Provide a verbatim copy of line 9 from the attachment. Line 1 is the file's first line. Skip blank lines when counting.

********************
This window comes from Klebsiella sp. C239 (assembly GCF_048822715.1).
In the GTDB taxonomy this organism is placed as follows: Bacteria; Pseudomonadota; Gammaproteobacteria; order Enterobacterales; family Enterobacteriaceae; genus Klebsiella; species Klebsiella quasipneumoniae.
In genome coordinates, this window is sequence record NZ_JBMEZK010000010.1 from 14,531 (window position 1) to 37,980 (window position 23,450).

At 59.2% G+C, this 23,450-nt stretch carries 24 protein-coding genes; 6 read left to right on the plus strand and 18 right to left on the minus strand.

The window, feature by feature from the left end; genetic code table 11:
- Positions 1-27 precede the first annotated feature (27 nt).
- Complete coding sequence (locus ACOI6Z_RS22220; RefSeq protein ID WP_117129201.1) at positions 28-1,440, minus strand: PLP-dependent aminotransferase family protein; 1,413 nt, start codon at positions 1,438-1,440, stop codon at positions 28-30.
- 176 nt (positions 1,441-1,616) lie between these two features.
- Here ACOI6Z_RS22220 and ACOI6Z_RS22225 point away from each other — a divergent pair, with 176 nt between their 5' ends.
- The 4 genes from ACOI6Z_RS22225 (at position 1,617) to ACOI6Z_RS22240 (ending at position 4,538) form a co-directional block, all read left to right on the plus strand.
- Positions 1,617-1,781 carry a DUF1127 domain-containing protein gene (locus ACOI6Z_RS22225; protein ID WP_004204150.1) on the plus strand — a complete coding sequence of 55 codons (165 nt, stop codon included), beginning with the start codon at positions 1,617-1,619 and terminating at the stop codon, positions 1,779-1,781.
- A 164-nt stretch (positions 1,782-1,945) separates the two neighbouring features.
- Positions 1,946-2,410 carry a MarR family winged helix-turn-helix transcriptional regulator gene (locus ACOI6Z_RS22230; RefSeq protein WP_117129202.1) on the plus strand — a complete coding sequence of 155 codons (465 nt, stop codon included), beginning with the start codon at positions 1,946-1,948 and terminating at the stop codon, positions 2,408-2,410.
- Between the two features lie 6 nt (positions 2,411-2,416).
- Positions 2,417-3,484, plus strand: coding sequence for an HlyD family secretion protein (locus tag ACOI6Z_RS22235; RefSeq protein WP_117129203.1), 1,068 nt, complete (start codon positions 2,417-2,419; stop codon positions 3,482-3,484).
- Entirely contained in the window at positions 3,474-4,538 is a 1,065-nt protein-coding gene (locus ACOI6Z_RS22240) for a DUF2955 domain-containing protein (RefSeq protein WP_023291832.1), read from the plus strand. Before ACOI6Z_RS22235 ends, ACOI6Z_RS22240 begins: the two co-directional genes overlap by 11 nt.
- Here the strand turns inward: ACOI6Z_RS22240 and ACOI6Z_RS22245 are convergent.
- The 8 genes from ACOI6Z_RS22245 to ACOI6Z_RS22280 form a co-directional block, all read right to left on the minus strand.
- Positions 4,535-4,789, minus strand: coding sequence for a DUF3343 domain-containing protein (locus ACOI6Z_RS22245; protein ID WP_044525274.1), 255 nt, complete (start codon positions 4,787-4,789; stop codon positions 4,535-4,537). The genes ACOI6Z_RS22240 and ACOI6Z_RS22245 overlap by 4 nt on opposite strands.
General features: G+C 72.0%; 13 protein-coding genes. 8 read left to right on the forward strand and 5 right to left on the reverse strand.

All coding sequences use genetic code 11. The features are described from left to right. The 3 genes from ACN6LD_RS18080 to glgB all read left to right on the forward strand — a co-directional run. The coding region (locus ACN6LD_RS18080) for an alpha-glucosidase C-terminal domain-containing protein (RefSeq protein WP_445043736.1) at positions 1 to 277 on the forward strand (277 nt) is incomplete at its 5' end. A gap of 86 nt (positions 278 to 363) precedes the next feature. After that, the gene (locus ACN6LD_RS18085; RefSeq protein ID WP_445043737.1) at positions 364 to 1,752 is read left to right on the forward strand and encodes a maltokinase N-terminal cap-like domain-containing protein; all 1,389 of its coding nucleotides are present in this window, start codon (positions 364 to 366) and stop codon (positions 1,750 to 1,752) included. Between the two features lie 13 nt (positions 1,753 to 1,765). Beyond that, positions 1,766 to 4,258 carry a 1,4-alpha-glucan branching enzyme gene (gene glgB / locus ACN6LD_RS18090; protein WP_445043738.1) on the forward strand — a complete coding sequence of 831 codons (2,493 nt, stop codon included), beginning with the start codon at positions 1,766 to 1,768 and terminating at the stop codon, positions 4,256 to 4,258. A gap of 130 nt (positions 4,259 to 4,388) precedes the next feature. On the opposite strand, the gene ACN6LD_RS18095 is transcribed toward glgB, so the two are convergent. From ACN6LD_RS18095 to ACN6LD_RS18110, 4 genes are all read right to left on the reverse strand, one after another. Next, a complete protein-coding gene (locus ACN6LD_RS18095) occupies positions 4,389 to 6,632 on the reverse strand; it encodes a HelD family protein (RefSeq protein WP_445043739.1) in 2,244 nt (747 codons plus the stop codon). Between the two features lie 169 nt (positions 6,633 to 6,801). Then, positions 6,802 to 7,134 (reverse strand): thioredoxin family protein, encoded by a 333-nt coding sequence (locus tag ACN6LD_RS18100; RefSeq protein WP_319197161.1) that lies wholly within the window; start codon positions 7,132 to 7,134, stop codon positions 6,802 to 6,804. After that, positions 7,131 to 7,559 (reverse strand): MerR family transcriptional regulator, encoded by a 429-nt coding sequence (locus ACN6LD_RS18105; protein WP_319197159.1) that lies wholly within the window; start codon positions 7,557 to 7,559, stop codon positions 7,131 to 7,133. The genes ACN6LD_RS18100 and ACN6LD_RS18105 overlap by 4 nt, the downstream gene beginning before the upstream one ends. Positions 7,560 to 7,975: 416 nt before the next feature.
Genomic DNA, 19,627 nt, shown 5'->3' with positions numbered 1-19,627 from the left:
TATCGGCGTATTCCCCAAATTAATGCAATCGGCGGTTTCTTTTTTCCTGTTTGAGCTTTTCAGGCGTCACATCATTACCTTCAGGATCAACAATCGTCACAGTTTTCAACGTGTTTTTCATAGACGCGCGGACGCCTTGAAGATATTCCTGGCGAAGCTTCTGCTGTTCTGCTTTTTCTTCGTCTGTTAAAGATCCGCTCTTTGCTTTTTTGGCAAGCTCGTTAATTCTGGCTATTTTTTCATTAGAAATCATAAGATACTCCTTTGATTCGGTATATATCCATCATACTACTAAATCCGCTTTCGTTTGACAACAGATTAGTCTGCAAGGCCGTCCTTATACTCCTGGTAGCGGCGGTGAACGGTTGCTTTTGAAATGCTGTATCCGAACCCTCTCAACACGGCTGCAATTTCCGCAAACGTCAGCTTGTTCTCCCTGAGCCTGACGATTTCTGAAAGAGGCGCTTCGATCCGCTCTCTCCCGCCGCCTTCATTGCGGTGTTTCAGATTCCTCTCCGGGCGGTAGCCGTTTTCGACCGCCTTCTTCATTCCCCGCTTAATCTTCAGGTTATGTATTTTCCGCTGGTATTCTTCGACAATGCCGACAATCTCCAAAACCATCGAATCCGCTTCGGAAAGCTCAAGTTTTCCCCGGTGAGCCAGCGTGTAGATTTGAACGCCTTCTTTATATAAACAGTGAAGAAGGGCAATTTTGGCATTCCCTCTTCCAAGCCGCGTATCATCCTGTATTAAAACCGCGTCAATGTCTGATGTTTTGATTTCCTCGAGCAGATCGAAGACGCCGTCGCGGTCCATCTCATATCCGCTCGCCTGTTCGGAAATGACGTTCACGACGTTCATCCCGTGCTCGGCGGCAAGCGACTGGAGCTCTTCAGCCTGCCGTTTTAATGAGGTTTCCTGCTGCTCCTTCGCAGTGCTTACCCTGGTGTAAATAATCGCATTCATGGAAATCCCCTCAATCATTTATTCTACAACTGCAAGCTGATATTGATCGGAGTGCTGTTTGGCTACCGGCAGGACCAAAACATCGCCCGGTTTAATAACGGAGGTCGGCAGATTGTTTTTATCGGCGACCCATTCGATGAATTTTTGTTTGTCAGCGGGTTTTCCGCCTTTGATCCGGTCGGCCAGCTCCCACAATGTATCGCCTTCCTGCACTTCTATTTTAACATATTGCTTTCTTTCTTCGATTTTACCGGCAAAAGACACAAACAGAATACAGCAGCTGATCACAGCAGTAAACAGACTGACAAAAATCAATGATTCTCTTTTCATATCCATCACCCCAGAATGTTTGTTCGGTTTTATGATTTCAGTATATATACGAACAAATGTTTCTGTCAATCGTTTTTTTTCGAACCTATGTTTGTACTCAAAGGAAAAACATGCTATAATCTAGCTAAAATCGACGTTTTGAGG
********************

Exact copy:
- Here ACOI6Z_RS22220 and ACOI6Z_RS22225 point away from each other — a divergent pair, with 176 nt between their 5' ends.